So, to get to the point, why not medical librarianship? Because for most, it’s not seen as “fun.” Unless you already have an interest in the health sciences, it’s not an easy transition from children’s programming to literature searches.

I should know, I did it.

Thankfully, my background in the health sciences and my passion for medicine gave me a leg-up. However, for many would-be-librarians, the prospect of searching for the effects of ivermectin on geohelminth frequency, or using PubChem to resource bioactivity data for 2-tert0butylhydroquinone is not only daunting, but down right uninteresting.

What can we do to change the way future librarians look at medical librarianship? Marketing! Many of the library students I talked to didn’t actually know what my job entailed. When I started to explain to them that I was able to utilize emerging technologies in instructional sessions, interface with clinicians through electronic media, research elusive zebra diseases, and even create some dynamic displays that promote subsets of medical literature they became increasingly interested in medical librarianship as a potential field.

“But Aroundthestacks, why do you want more competition for those already coveted positions?!”, you may ask.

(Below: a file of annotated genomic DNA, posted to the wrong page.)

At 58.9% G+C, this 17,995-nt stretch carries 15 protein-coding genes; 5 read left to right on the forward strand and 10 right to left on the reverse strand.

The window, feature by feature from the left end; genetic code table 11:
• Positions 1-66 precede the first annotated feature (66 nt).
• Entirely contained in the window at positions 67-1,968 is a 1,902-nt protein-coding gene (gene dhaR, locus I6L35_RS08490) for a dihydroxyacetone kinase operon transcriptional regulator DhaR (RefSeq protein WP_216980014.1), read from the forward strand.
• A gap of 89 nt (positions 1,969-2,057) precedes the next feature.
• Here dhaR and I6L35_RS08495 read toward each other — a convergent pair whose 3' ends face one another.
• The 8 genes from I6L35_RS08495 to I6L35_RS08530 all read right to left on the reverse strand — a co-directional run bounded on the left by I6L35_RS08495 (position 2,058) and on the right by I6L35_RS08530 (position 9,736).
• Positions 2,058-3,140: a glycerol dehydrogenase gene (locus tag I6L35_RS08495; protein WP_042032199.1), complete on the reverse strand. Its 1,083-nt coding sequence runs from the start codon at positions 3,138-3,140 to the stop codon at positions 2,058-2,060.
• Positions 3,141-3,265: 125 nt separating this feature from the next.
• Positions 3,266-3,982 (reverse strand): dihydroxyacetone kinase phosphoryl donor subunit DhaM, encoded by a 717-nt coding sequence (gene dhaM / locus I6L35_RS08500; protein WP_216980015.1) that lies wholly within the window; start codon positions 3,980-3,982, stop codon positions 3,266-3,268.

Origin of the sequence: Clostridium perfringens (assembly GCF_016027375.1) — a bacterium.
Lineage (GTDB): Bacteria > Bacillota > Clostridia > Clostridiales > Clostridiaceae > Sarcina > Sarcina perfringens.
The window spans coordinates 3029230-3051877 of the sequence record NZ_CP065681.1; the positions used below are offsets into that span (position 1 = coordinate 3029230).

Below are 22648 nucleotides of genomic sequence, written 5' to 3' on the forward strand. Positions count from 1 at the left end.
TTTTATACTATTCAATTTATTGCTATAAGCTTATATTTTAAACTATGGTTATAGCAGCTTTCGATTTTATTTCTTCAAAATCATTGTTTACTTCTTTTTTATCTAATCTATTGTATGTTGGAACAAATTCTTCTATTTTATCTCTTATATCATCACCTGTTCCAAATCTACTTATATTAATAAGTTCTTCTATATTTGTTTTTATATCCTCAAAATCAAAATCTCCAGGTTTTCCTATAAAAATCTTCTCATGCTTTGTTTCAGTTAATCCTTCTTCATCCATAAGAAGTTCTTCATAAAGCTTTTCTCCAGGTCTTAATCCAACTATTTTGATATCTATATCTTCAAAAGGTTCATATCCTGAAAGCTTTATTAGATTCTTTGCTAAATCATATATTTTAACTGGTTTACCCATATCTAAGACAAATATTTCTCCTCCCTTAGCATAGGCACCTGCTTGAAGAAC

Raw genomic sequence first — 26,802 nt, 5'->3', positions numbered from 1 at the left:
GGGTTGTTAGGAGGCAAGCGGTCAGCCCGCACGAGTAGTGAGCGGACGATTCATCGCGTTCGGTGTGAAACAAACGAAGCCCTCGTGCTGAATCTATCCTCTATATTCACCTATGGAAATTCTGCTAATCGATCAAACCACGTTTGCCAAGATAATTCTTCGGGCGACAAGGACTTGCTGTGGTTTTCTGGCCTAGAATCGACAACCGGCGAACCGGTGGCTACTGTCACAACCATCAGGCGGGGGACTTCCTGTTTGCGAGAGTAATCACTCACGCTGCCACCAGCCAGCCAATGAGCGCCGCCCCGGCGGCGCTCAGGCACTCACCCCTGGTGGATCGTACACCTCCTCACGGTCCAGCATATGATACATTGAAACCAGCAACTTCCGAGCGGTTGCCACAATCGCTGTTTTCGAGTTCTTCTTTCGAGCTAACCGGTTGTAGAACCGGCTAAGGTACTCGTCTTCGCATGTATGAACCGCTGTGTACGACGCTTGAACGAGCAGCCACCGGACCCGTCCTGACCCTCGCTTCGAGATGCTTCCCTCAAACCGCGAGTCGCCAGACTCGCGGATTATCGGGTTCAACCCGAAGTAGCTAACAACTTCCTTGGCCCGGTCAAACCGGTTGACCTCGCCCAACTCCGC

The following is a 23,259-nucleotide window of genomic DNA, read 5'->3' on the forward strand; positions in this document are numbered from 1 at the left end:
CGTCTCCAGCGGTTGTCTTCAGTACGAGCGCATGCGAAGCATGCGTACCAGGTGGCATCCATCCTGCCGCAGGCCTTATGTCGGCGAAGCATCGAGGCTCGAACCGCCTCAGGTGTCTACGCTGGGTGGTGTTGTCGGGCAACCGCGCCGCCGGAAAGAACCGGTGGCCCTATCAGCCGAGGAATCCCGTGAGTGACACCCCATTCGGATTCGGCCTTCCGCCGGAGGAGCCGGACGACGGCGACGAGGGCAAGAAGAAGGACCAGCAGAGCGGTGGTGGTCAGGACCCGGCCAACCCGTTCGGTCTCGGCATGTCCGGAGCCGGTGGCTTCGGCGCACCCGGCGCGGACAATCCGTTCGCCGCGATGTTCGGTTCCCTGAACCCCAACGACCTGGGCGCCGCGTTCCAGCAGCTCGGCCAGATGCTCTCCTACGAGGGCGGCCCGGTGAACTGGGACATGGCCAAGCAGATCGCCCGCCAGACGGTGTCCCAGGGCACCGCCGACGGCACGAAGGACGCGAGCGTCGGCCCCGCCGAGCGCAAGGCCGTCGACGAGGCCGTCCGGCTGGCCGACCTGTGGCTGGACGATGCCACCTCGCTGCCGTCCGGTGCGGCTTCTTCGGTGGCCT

Because I want to see information professionals working with health professionals to provide the best possible care! I don’t want medical librarianship to be a last resort for unemployed MLS grads. Instead I want courses taught within MLS/MLIS programs that prepare students for work in healthcare. Without the proper preparation, new grads will be faced with unfamiliar medical terminology, over complicated scientific databases, and a dim view of the role librarians have in healthcare as a whole.

I want LIS students to be excited about medical librarianship! I want them to see how valuable they can be to medical professionals, researchers, and medical students. I want a new generation of physicians who are comfortable searching the literature and utilizing evidence-based medicine in their practices. Librarians can complement physicians, especially when helping them to navigate the murky waters of medical literature and they have to be able to see that this partnership can work, but that has to start in graduate school…

 

Medical Librarians and Coursera

Courses through the Medical Library Association are expensive. The American Library Association workshops are not only expensive, but are also rarely relevant to medical libraries. When it comes down to it, professional development courses for medical librarians can be difficult to come by (especially when you’re on a budget). While browsing Coursera the other day, I happened upon several courses that I thought might be useful to those of us in the academic health science and medical library field. I created a list of the courses “for future reference” and to have a curated list in one place. As more courses are added, I will try to update this list!

Coursera Courses:

eShadowing

I know the last post was a personal update, but I wanted to let people know why I had not posted in awhile.